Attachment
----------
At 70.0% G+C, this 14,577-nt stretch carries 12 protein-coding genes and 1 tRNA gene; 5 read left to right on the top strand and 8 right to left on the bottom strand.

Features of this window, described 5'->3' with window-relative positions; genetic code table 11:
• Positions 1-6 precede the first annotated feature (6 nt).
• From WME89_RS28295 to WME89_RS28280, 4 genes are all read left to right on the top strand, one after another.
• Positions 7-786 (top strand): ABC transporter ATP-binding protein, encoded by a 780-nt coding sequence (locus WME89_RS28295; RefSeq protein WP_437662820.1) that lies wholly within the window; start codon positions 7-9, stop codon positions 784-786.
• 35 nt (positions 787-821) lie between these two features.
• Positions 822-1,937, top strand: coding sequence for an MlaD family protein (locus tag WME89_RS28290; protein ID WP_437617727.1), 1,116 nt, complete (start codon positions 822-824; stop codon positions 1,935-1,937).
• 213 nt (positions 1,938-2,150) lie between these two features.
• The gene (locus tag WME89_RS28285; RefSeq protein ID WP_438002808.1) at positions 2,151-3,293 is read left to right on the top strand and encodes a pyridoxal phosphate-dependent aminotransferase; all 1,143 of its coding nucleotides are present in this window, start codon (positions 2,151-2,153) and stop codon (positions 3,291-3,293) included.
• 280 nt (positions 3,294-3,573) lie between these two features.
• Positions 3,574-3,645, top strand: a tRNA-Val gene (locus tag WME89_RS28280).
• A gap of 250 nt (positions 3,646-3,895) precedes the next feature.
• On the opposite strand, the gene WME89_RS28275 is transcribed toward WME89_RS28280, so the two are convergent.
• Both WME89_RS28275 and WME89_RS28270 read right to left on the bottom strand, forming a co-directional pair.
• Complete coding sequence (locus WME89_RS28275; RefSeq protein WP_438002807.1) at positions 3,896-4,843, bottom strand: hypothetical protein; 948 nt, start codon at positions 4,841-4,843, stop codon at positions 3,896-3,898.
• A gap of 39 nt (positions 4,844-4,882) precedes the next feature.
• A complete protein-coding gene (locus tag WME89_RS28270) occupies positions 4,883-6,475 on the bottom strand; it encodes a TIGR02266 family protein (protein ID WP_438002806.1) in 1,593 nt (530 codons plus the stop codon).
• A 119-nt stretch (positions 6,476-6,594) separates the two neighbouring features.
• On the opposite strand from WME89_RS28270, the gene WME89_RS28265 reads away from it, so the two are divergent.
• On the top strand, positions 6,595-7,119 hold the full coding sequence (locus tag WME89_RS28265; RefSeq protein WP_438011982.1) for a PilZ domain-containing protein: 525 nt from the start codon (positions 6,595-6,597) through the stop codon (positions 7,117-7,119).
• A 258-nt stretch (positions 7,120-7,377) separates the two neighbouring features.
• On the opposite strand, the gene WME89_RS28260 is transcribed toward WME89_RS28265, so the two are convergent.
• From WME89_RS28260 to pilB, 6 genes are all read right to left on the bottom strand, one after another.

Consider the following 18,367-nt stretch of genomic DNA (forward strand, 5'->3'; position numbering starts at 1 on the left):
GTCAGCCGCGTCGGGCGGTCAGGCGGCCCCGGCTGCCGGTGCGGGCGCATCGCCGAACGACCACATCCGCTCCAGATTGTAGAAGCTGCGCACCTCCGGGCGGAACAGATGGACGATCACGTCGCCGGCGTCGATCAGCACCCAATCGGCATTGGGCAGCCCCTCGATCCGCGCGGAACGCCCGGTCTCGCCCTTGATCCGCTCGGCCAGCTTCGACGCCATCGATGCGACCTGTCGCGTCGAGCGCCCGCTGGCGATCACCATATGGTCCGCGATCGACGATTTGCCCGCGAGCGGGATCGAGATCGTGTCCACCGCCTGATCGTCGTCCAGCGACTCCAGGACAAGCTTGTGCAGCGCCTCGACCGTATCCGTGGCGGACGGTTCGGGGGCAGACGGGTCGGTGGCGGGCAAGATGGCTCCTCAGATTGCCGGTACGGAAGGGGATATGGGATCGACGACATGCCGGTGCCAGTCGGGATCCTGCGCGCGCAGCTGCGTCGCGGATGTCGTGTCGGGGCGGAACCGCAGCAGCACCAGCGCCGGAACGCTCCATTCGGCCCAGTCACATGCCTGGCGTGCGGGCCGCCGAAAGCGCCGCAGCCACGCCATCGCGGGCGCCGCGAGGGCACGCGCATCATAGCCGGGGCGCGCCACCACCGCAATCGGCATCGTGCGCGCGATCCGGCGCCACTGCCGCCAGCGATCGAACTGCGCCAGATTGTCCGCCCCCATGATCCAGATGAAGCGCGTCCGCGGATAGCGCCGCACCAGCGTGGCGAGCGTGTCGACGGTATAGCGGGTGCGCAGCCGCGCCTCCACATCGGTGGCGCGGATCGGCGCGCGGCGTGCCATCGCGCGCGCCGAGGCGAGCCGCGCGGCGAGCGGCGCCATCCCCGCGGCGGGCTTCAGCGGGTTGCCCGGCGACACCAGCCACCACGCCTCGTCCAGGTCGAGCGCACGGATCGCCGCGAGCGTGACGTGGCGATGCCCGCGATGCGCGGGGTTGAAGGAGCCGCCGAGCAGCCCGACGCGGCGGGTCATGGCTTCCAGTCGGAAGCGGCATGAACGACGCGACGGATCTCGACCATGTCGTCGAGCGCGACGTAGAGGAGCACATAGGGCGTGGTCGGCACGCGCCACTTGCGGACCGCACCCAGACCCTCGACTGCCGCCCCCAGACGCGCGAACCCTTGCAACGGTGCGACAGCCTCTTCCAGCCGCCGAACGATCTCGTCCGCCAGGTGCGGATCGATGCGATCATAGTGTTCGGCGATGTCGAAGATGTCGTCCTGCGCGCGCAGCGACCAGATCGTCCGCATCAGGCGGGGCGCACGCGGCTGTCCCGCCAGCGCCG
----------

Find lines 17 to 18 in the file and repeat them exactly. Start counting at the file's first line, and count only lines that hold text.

• A complete protein-coding gene (locus tag WME89_RS28270) occupies positions 4,883-6,475 on the bottom strand; it encodes a TIGR02266 family protein (protein ID WP_438002806.1) in 1,593 nt (530 codons plus the stop codon).
• A 119-nt stretch (positions 6,476-6,594) separates the two neighbouring features.